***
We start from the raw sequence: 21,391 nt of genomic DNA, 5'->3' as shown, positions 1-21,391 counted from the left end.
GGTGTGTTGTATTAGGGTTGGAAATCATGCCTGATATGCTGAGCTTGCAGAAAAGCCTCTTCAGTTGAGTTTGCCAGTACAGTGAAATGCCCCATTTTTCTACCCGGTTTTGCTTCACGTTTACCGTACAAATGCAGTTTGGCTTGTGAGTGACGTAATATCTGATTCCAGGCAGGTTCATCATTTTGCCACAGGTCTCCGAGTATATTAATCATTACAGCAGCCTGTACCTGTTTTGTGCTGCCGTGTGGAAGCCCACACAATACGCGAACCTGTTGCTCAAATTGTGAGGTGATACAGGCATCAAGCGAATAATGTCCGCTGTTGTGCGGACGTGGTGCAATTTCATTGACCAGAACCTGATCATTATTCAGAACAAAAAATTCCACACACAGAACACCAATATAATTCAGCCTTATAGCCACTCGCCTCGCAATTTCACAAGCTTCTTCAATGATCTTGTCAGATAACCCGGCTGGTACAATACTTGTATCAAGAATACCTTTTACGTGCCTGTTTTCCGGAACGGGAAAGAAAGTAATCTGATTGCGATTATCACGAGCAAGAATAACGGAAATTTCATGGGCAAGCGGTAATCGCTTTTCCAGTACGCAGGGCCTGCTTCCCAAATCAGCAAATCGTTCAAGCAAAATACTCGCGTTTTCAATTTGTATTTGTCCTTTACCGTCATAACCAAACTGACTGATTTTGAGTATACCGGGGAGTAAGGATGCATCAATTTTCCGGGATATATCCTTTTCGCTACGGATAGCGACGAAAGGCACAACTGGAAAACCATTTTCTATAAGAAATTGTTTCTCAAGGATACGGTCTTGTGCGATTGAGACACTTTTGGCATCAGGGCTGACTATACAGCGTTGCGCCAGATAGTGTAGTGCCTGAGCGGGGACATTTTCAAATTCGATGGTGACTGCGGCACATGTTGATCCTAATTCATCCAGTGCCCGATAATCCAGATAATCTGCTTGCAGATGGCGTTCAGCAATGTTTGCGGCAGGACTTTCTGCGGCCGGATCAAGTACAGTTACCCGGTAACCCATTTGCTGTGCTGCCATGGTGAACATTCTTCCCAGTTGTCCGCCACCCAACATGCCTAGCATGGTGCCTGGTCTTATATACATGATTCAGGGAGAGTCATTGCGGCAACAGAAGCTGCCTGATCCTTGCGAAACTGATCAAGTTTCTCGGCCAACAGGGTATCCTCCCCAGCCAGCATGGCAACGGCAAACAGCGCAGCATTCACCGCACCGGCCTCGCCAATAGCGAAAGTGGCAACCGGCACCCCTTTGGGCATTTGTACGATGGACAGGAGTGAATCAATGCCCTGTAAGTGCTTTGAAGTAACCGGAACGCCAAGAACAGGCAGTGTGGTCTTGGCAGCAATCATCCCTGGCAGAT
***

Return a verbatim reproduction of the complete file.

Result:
We start from the raw sequence: 21,391 nt of genomic DNA, 5'->3' as shown, positions 1-21,391 counted from the left end.
GGTGTGTTGTATTAGGGTTGGAAATCATGCCTGATATGCTGAGCTTGCAGAAAAGCCTCTTCAGTTGAGTTTGCCAGTACAGTGAAATGCCCCATTTTTCTACCCGGTTTTGCTTCACGTTTACCGTACAAATGCAGTTTGGCTTGTGAGTGACGTAATATCTGATTCCAGGCAGGTTCATCATTTTGCCACAGGTCTCCGAGTATATTAATCATTACAGCAGCCTGTACCTGTTTTGTGCTGCCGTGTGGAAGCCCACACAATACGCGAACCTGTTGCTCAAATTGTGAGGTGATACAGGCATCAAGCGAATAATGTCCGCTGTTGTGCGGACGTGGTGCAATTTCATTGACCAGAACCTGATCATTATTCAGAACAAAAAATTCCACACACAGAACACCAATATAATTCAGCCTTATAGCCACTCGCCTCGCAATTTCACAAGCTTCTTCAATGATCTTGTCAGATAACCCGGCTGGTACAATACTTGTATCAAGAATACCTTTTACGTGCCTGTTTTCCGGAACGGGAAAGAAAGTAATCTGATTGCGATTATCACGAGCAAGAATAACGGAAATTTCATGGGCAAGCGGTAATCGCTTTTCCAGTACGCAGGGCCTGCTTCCCAAATCAGCAAATCGTTCAAGCAAAATACTCGCGTTTTCAATTTGTATTTGTCCTTTACCGTCATAACCAAACTGACTGATTTTGAGTATACCGGGGAGTAAGGATGCATCAATTTTCCGGGATATATCCTTTTCGCTACGGATAGCGACGAAAGGCACAACTGGAAAACCATTTTCTATAAGAAATTGTTTCTCAAGGATACGGTCTTGTGCGATTGAGACACTTTTGGCATCAGGGCTGACTATACAGCGTTGCGCCAGATAGTGTAGTGCCTGAGCGGGGACATTTTCAAATTCGATGGTGACTGCGGCACATGTTGATCCTAATTCATCCAGTGCCCGATAATCCAGATAATCTGCTTGCAGATGGCGTTCAGCAATGTTTGCGGCAGGACTTTCTGCGGCCGGATCAAGTACAGTTACCCGGTAACCCATTTGCTGTGCTGCCATGGTGAACATTCTTCCCAGTTGTCCGCCACCCAACATGCCTAGCATGGTGCCTGGTCTTATATACATGATTCAGGGAGAGTCATTGCGGCAACAGAAGCTGCCTGATCCTTGCGAAACTGATCAAGTTTCTCGGCCAACAGGGTATCCTCCCCAGCCAGCATGGCAACGGCAAACAGCGCAGCATTCACCGCACCGGCCTCGCCAATAGCGAAAGTGGCAACCGGCACCCCTTTGGGCATTTGTACGATGGACAGGAGTGAATCAATGCCCTGTAAGTGCTTTGAAGTAACCGGAACGCCAAGAACAGGCAGTGTGGTCTTGGCAGCAATCATCCCTGGCAGAT